A couple of transit police walk along the platform.  They appear to be looking for someone.  I always take comfort in their presence.  You never know who is around you in the New York City subway system.  Here it is, even when I think I might know someone, I’m not sure.  I am doubtful.  I am hesitant.

Were we now boyfriend and girlfriend, I wondered?  R seemed more mature than I.  She did not act like anything extraordinary had occurred.  She did smile a little when I noted that four times was a personal record.  In fact, I admitted to myself, though not to her, that once would have tied my personal record up to that point.

I offered to ride with her on the bus back to her apartment.  R demurred but then said: “Okay, if you want.”  Were we to hold hands at the bus stop?  She didn’t seem inclined.  What were we to talk about?  The nature of our friendship had changed.  It was awkward.  When we sat down in the bus, I stared out the window.  I stole a glance back at R and tried to determine if I now found her beautiful.  No.  She still struck me as a decent-looking girl, with distinctive features.  Nice hair, though a little unkempt (not surprising, considering the night).  Good skin.  But there was no pounding in my heart.  No adrenaline rush.  No sweaty palms.  We parted politely, with me offering, and R accepting, a quick peck on the cheek.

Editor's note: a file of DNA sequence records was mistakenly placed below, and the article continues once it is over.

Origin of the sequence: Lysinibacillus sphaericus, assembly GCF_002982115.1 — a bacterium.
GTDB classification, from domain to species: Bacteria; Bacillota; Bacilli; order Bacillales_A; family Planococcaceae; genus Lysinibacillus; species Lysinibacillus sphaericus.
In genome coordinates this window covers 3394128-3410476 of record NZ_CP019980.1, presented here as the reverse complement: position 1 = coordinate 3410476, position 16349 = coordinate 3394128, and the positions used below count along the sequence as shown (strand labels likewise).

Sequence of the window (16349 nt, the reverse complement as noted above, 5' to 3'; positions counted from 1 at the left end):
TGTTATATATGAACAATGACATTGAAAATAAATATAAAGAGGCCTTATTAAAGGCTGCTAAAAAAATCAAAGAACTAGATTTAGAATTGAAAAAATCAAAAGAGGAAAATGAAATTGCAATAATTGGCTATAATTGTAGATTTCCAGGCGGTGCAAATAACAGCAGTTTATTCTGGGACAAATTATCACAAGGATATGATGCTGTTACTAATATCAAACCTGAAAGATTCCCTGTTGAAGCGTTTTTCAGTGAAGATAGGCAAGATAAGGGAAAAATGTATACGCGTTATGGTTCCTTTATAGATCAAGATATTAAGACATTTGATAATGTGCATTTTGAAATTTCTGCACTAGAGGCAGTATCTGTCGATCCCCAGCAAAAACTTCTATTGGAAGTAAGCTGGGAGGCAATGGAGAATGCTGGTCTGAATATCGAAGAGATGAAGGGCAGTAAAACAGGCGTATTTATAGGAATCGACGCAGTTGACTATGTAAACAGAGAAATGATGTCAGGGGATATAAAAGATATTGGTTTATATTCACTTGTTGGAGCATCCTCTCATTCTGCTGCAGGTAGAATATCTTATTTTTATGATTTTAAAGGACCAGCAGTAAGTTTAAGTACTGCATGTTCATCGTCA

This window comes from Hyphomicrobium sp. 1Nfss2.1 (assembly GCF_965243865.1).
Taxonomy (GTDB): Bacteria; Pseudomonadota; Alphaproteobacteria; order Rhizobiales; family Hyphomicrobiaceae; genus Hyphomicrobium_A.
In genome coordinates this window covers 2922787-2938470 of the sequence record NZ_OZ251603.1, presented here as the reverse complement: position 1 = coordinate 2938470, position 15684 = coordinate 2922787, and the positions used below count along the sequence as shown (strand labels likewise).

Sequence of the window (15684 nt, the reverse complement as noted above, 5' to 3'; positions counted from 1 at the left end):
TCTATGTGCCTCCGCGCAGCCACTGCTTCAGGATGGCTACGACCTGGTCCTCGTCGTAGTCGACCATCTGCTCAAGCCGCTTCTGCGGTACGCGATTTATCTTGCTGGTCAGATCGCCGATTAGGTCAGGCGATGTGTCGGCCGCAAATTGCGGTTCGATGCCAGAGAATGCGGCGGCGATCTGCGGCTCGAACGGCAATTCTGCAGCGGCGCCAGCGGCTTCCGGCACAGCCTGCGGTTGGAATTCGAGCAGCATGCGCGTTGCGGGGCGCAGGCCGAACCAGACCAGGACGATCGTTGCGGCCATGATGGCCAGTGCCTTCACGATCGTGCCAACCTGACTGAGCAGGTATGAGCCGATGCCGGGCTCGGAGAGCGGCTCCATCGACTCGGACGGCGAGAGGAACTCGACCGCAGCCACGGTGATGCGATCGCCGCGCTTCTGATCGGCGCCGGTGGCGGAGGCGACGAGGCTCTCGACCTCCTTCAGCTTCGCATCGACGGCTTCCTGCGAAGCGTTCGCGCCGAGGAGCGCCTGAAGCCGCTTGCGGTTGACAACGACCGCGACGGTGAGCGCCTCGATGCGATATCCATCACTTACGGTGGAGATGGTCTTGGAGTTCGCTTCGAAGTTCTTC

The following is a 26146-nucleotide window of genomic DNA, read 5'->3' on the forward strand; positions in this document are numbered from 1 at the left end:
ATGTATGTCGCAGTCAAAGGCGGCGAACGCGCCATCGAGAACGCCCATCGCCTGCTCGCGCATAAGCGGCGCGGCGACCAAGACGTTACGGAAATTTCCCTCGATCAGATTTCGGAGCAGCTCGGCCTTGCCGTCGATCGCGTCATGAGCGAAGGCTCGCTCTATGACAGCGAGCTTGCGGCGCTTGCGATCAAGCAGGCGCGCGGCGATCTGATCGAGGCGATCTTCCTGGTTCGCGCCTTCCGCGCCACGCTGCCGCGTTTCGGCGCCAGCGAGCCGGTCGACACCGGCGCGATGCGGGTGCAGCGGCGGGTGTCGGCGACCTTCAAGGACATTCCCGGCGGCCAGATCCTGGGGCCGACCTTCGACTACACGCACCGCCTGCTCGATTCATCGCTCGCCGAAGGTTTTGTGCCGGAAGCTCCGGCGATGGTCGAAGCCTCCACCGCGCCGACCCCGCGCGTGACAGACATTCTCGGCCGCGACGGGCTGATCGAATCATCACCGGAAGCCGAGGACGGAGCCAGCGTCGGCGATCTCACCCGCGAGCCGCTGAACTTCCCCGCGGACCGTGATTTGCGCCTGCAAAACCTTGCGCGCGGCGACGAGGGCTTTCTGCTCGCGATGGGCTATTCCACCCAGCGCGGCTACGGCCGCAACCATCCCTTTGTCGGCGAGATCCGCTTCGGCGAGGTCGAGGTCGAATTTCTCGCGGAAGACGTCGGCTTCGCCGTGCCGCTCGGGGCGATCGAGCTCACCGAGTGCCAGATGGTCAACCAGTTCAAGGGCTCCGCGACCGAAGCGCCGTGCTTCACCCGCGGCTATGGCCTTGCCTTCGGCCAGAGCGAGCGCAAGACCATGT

A few people pause in front of the woman across the way, blocking my view.  She moves a few steps down the platform where I can see her again.  A large man in a grey sweatshirt approaches and appears to speak to her.  She shakes her head vigorously.  He spits near her feet and walks away, speaking to her unpleasantly back over his shoulder.  She glares after him but does not appear to be particularly upset.  She walks a few steps farther into the clear.  Does she want me to see her?  Does she just want space?  Does she want to be away from the other people on the platform?

“This is silly,” I tell myself.  “Just call her name and see if she answers.”

I can’t do it.  Although I am in one of the most impersonal environments in the world, a New York City subway station, I am unable to call attention to myself.  I look around and tell myself that I will never see any of these people again.  I sigh.  I’m just not good at certain things, even while I tell my children to try to rise above inhibitions, to speak up when they have a chance.  Easier said than done.